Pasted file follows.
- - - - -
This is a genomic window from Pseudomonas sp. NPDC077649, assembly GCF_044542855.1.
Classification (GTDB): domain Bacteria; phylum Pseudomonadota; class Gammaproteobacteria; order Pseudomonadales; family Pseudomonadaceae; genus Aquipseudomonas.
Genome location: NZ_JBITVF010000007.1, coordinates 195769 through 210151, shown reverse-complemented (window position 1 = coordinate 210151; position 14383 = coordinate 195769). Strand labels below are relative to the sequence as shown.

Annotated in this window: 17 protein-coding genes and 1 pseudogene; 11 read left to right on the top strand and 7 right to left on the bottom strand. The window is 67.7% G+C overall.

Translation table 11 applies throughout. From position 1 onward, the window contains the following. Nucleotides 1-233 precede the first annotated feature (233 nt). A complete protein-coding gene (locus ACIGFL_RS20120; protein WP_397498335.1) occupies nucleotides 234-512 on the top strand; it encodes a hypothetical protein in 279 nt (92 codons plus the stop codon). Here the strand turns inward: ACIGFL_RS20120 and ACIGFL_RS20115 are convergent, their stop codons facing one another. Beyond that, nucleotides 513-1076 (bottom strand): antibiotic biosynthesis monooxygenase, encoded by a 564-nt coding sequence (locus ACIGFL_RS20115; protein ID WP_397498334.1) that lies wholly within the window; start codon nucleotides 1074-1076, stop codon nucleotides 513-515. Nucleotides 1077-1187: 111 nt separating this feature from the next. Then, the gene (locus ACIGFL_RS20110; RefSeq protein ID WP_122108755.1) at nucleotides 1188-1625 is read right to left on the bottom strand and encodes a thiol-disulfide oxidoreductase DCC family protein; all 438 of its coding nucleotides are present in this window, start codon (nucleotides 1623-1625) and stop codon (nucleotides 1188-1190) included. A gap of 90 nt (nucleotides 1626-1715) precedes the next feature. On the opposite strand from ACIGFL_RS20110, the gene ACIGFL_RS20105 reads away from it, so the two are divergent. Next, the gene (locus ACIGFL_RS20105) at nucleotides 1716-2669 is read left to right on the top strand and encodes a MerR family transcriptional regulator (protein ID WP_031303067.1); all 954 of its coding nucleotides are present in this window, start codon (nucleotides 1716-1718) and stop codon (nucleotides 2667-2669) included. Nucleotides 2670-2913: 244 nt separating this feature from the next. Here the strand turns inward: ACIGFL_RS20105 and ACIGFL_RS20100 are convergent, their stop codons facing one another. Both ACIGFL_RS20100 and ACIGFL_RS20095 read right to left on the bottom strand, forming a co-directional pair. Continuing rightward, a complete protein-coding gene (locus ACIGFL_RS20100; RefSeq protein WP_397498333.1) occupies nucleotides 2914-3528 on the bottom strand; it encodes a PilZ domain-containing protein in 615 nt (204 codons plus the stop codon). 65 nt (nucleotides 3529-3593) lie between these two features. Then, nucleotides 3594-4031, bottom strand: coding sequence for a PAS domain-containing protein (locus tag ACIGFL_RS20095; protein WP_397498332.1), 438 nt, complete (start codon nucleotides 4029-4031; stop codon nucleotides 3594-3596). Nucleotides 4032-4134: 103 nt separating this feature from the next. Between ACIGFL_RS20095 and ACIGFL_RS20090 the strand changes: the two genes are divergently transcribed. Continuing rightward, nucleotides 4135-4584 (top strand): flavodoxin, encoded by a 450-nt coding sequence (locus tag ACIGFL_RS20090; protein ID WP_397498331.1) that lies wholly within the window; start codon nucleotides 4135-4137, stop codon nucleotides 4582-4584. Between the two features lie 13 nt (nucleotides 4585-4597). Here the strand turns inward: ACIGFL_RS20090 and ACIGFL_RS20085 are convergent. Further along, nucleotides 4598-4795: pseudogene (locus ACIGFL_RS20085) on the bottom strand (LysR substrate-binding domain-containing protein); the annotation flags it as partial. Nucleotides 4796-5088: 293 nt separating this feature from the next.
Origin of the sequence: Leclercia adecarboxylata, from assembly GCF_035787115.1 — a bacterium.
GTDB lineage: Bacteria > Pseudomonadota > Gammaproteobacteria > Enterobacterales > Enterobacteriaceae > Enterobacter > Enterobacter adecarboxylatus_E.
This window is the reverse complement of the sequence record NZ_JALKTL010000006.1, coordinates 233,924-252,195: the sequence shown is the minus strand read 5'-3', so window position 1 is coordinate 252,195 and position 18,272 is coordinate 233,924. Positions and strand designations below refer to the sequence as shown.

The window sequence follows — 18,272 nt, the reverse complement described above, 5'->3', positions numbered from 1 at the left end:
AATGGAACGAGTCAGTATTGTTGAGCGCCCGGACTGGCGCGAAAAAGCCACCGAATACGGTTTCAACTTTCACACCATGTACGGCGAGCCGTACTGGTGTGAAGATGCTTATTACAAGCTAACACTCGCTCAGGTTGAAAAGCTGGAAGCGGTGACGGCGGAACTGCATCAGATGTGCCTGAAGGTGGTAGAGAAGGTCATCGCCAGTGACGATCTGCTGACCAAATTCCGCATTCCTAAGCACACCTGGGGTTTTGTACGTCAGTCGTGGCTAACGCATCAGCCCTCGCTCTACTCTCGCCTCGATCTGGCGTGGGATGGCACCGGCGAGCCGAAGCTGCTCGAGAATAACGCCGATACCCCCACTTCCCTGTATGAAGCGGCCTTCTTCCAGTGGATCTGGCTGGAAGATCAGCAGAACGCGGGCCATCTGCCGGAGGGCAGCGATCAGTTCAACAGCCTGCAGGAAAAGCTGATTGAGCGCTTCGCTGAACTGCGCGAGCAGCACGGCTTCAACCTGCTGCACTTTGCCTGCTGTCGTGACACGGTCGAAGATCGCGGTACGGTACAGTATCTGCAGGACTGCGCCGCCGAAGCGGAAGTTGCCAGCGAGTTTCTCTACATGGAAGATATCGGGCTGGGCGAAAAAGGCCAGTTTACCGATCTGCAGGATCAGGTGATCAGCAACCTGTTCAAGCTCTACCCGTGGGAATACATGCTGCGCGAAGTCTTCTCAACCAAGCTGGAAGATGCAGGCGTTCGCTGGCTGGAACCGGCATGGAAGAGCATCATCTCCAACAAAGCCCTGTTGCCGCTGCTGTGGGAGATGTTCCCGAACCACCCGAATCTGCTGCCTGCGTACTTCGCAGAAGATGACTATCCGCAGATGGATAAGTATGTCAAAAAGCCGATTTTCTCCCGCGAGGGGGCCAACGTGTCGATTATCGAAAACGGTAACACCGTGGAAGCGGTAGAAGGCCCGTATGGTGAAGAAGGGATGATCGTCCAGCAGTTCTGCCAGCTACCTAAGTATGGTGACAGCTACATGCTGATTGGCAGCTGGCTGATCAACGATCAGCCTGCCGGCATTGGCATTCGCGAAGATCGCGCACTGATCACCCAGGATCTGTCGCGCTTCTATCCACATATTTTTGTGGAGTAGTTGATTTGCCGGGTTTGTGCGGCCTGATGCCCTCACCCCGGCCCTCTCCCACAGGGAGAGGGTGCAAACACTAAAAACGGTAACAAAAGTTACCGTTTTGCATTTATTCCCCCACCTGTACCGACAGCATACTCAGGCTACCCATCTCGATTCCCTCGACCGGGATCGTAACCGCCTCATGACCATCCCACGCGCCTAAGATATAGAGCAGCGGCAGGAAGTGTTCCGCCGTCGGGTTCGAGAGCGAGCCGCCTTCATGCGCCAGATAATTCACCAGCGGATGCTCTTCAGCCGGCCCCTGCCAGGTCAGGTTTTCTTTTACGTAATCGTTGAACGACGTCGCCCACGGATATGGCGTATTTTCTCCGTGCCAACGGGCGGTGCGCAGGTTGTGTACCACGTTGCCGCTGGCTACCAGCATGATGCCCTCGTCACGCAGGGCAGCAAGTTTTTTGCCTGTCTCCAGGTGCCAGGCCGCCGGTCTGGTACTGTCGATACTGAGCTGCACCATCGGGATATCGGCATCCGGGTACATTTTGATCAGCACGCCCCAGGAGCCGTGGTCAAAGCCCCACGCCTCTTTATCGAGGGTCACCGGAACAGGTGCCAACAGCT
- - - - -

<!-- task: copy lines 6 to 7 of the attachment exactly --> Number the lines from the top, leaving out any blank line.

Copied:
Origin of the sequence: Leclercia adecarboxylata, from assembly GCF_035787115.1 — a bacterium.
GTDB lineage: Bacteria > Pseudomonadota > Gammaproteobacteria > Enterobacterales > Enterobacteriaceae > Enterobacter > Enterobacter adecarboxylatus_E.